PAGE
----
After months of relentless pressure by the US government and civil society organizations, including AIDS Healthcare Foundation (AHF), Moderna has been compelled to put on hold its dispute with the National Institutes of Health (NIH) over who owns the patents to its highly effective mRNA COVID-19 vaccine. A development which might pave the way for licensing of Moderna’s vaccine to other manufacturers, according to AHF.
“This is a significant defeat for Moderna and it’s not a coincidence the news was released on Friday, too late for the stock market to react – the company knows its vaccine monopoly might be coming to an end very soon,” said AHF President Michael Weinstein. “The NIH contributed research and billions of taxpayers’ dollars which propelled Moderna from a startup to a company on track to make $20 billion in sales this year. Despite all this, Moderna has flat out refused to engage in substantive talks with the US government about sharing of its technology with the rest of the world, while millions of people are dying. The tide is turning for Moderna’s pandemic profiteering, and compulsory technology transfers are not out of the realm of possibility if it remains uncooperative.”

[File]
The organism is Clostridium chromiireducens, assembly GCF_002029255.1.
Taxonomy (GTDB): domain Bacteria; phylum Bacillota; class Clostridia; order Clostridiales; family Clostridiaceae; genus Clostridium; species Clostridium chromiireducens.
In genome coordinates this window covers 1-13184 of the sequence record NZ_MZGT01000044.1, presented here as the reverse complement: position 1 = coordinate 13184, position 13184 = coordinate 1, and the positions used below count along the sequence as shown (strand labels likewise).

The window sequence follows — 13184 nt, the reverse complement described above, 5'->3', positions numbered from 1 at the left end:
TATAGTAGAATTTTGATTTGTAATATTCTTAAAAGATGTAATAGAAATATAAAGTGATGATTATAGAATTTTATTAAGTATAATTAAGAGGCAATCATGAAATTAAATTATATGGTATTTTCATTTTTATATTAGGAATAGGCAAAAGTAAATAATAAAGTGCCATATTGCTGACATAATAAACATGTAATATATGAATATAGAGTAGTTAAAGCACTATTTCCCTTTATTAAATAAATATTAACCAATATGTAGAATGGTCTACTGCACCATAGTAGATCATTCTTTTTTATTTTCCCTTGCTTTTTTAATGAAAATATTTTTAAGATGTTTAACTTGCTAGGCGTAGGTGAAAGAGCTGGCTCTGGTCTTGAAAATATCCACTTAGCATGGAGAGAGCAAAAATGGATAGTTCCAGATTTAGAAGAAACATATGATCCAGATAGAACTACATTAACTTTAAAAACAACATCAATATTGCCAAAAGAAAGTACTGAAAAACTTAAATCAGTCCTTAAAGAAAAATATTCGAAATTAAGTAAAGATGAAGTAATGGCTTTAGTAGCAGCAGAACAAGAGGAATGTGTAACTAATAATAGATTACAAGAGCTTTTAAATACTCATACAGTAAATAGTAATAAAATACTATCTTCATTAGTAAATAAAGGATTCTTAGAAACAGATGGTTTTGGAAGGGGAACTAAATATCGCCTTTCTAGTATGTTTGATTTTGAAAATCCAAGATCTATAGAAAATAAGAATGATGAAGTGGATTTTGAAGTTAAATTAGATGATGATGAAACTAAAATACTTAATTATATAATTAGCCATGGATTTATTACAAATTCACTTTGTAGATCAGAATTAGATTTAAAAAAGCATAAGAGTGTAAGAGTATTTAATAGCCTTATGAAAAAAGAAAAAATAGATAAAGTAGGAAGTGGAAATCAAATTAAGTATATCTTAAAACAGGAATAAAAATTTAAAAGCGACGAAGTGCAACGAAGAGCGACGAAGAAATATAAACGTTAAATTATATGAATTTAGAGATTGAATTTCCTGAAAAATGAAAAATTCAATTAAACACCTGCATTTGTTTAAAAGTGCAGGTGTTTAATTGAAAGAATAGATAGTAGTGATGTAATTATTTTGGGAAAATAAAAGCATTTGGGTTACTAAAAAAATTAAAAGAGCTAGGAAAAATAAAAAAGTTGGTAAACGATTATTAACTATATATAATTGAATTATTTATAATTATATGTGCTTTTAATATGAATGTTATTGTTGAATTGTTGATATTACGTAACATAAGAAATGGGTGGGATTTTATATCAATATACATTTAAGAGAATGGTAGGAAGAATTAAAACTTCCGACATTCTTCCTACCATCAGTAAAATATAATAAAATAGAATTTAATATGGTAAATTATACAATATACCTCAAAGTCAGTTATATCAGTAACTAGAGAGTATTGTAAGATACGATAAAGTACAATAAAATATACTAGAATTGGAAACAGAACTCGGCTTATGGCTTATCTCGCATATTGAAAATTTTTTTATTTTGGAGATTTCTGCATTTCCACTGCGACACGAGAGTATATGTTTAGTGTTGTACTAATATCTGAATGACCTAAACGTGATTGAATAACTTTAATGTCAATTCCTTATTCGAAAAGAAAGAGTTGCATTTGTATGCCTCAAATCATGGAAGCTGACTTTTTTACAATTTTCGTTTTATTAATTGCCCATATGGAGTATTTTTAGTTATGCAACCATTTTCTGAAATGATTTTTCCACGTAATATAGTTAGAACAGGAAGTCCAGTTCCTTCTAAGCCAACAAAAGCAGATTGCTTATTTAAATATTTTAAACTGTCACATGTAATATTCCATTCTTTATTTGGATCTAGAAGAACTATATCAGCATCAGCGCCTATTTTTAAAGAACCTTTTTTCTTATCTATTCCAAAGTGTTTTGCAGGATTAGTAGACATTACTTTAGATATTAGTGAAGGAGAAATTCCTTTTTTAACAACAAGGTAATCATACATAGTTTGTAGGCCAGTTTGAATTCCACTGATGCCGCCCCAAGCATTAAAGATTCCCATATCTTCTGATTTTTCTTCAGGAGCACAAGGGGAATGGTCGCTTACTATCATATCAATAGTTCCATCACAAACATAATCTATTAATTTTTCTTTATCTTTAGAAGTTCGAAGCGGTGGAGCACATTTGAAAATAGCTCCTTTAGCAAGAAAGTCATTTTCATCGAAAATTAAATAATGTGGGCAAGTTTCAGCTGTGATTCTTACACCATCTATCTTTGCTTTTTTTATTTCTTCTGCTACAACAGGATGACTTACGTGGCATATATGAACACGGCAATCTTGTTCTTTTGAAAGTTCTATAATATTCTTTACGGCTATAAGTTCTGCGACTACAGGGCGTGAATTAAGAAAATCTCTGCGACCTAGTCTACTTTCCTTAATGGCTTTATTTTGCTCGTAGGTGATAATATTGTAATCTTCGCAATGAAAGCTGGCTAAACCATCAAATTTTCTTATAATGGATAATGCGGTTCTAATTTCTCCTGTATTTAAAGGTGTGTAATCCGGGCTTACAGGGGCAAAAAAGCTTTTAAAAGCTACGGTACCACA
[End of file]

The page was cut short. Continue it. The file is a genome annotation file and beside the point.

According to The Washington Post, Moderna disputed that NIH scientists contributed key pieces of mRNA technology that went into creating a vaccine which remains one of the most effective shots for preventing severe illness and death from COVID-19. The move by Moderna to drop the dispute over the patents does not in itself guarantee that the blueprint for making the vaccine will become widely available, but it does offer the US government substantial leverage in persuading the company to license the technology to other vaccine manufacturers in an effort to expand global vaccine access.
The need to expand vaccine production is particularly important for low-income countries, where only 7.6% of people have received at least one dose. Africa remains a glaring gap in the global effort to vaccinate our world – on a continent with 1.4 billion people only 8.4% of the population are fully vaccinated, in large part due to vaccine hoarding of limited supplies by wealthy countries. Technology transfers and patent waivers would allow more generic vaccine manufacturers to enter the market, increasing the supply of vaccines and driving down prices. As long as the world remains a patchwork of vaccinated and unvaccinated regions, we will be forced to live with the danger of new variants emerging as the pandemic drags on.